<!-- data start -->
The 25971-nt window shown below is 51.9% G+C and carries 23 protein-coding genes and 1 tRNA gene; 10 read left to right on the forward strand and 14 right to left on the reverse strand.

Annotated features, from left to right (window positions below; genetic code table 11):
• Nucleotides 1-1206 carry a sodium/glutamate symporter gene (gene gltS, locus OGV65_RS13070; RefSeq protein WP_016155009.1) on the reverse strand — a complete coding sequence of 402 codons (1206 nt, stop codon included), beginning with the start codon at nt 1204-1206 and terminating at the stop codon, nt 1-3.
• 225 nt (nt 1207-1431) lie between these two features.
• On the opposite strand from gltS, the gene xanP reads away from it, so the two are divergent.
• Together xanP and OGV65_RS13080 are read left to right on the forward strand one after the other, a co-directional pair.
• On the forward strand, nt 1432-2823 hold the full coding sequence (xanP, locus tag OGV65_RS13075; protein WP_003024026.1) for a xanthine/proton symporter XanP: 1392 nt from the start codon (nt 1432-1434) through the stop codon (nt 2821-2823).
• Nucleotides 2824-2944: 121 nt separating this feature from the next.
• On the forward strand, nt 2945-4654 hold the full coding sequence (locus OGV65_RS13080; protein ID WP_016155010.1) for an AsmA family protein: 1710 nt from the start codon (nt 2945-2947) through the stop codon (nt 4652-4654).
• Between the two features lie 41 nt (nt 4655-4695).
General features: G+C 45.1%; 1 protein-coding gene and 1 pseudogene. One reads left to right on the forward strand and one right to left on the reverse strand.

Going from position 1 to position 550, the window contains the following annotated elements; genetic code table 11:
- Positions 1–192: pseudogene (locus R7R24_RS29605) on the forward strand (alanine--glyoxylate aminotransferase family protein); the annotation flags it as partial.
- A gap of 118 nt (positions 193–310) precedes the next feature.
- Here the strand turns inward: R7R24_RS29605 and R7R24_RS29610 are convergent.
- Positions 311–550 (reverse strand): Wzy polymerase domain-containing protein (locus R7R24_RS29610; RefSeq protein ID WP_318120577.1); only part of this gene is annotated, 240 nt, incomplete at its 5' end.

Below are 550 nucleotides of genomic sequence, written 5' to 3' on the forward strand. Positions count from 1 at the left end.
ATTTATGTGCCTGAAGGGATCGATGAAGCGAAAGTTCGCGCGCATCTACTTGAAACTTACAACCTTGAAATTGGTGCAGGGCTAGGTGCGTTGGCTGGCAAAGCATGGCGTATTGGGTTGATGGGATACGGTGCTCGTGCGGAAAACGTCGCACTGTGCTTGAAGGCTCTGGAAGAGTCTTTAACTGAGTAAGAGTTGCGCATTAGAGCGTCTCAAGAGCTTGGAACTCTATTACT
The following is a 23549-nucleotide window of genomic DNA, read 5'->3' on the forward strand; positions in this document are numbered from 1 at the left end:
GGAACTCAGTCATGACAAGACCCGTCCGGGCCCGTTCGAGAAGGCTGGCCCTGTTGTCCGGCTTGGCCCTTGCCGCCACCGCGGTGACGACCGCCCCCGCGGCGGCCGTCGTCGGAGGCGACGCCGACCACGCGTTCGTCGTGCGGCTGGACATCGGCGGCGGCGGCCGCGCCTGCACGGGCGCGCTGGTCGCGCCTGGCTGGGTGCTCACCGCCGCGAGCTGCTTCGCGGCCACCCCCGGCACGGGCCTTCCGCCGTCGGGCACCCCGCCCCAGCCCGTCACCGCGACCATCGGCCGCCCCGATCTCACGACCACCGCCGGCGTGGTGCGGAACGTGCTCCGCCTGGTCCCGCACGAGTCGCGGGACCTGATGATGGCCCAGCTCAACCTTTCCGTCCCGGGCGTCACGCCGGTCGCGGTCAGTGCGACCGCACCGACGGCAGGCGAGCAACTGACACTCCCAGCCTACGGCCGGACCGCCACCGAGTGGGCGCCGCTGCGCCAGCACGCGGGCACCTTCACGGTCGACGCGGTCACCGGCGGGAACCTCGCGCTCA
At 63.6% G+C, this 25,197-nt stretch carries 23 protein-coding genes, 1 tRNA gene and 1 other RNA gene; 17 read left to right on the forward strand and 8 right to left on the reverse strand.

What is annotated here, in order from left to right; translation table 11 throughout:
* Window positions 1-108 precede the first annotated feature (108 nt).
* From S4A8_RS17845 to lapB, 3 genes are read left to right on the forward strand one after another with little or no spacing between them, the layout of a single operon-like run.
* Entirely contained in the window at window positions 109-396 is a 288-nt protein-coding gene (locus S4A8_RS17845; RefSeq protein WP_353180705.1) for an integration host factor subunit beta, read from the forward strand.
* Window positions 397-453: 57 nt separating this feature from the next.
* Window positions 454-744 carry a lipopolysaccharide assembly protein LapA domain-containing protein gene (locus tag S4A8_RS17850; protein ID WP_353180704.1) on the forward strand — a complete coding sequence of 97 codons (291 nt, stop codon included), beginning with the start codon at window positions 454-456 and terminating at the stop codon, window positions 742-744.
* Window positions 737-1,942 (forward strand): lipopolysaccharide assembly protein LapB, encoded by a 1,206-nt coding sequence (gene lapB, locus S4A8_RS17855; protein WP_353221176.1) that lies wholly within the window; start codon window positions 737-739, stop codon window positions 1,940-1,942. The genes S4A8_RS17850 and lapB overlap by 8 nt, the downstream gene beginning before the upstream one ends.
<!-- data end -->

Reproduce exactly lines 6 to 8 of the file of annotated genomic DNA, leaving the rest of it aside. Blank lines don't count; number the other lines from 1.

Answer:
• Together xanP and OGV65_RS13080 are read left to right on the forward strand one after the other, a co-directional pair.
• On the forward strand, nt 1432-2823 hold the full coding sequence (xanP, locus tag OGV65_RS13075; protein WP_003024026.1) for a xanthine/proton symporter XanP: 1392 nt from the start codon (nt 1432-1434) through the stop codon (nt 2821-2823).
• Nucleotides 2824-2944: 121 nt separating this feature from the next.